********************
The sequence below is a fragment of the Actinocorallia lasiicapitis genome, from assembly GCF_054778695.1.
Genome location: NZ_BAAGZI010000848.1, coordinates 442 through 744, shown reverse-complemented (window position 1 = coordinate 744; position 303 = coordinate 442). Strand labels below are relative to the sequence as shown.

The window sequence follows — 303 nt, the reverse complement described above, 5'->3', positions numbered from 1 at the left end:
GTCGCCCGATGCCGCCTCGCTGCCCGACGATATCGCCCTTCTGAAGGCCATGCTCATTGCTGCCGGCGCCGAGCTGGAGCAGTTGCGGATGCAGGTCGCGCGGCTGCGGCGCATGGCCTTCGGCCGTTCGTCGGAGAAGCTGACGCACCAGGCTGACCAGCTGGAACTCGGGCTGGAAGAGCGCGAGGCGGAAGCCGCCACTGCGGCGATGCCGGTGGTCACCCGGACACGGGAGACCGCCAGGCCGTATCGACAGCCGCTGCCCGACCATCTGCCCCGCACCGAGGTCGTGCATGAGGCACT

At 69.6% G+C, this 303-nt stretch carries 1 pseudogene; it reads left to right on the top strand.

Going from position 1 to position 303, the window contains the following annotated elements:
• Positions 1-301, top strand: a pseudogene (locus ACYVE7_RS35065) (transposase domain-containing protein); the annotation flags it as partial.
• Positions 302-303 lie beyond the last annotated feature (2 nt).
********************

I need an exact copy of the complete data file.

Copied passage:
The sequence below is a fragment of the Actinocorallia lasiicapitis genome, from assembly GCF_054778695.1.
Genome location: NZ_BAAGZI010000848.1, coordinates 442 through 744, shown reverse-complemented (window position 1 = coordinate 744; position 303 = coordinate 442). Strand labels below are relative to the sequence as shown.

The window sequence follows — 303 nt, the reverse complement described above, 5'->3', positions numbered from 1 at the left end:
GTCGCCCGATGCCGCCTCGCTGCCCGACGATATCGCCCTTCTGAAGGCCATGCTCATTGCTGCCGGCGCCGAGCTGGAGCAGTTGCGGATGCAGGTCGCGCGGCTGCGGCGCATGGCCTTCGGCCGTTCGTCGGAGAAGCTGACGCACCAGGCTGACCAGCTGGAACTCGGGCTGGAAGAGCGCGAGGCGGAAGCCGCCACTGCGGCGATGCCGGTGGTCACCCGGACACGGGAGACCGCCAGGCCGTATCGACAGCCGCTGCCCGACCATCTGCCCCGCACCGAGGTCGTGCATGAGGCACT

At 69.6% G+C, this 303-nt stretch carries 1 pseudogene; it reads left to right on the top strand.

Going from position 1 to position 303, the window contains the following annotated elements:
• Positions 1-301, top strand: a pseudogene (locus ACYVE7_RS35065) (transposase domain-containing protein); the annotation flags it as partial.
• Positions 302-303 lie beyond the last annotated feature (2 nt).